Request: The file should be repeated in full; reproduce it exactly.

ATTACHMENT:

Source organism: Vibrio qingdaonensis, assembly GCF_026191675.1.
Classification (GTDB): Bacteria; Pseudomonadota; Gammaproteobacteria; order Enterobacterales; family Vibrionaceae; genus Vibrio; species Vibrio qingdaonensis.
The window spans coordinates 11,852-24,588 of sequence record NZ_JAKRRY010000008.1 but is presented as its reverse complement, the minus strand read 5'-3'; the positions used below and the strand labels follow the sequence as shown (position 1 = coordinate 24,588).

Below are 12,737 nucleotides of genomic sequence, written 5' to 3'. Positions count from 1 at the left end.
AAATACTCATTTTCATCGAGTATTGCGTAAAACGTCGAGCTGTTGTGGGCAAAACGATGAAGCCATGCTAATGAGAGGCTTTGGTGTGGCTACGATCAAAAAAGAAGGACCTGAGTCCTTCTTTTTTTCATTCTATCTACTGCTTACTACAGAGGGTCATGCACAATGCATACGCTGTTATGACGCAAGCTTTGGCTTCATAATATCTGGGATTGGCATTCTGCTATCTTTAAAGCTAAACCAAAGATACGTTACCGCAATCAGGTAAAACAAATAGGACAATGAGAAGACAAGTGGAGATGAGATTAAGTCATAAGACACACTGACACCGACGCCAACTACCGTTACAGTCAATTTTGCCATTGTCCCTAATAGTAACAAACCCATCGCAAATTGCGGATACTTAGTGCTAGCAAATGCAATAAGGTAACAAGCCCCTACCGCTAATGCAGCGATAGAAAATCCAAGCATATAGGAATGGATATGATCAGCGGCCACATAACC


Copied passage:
Source organism: Vibrio qingdaonensis, assembly GCF_026191675.1.
Classification (GTDB): Bacteria; Pseudomonadota; Gammaproteobacteria; order Enterobacterales; family Vibrionaceae; genus Vibrio; species Vibrio qingdaonensis.
The window spans coordinates 11,852-24,588 of sequence record NZ_JAKRRY010000008.1 but is presented as its reverse complement, the minus strand read 5'-3'; the positions used below and the strand labels follow the sequence as shown (position 1 = coordinate 24,588).

Below are 12,737 nucleotides of genomic sequence, written 5' to 3'. Positions count from 1 at the left end.
AAATACTCATTTTCATCGAGTATTGCGTAAAACGTCGAGCTGTTGTGGGCAAAACGATGAAGCCATGCTAATGAGAGGCTTTGGTGTGGCTACGATCAAAAAAGAAGGACCTGAGTCCTTCTTTTTTTCATTCTATCTACTGCTTACTACAGAGGGTCATGCACAATGCATACGCTGTTATGACGCAAGCTTTGGCTTCATAATATCTGGGATTGGCATTCTGCTATCTTTAAAGCTAAACCAAAGATACGTTACCGCAATCAGGTAAAACAAATAGGACAATGAGAAGACAAGTGGAGATGAGATTAAGTCATAAGACACACTGACACCGACGCCAACTACCGTTACAGTCAATTTTGCCATTGTCCCTAATAGTAACAAACCCATCGCAAATTGCGGATACTTAGTGCTAGCAAATGCAATAAGGTAACAAGCCCCTACCGCTAATGCAGCGATAGAAAATCCAAGCATATAGGAATGGATATGATCAGCGGCCACATAACC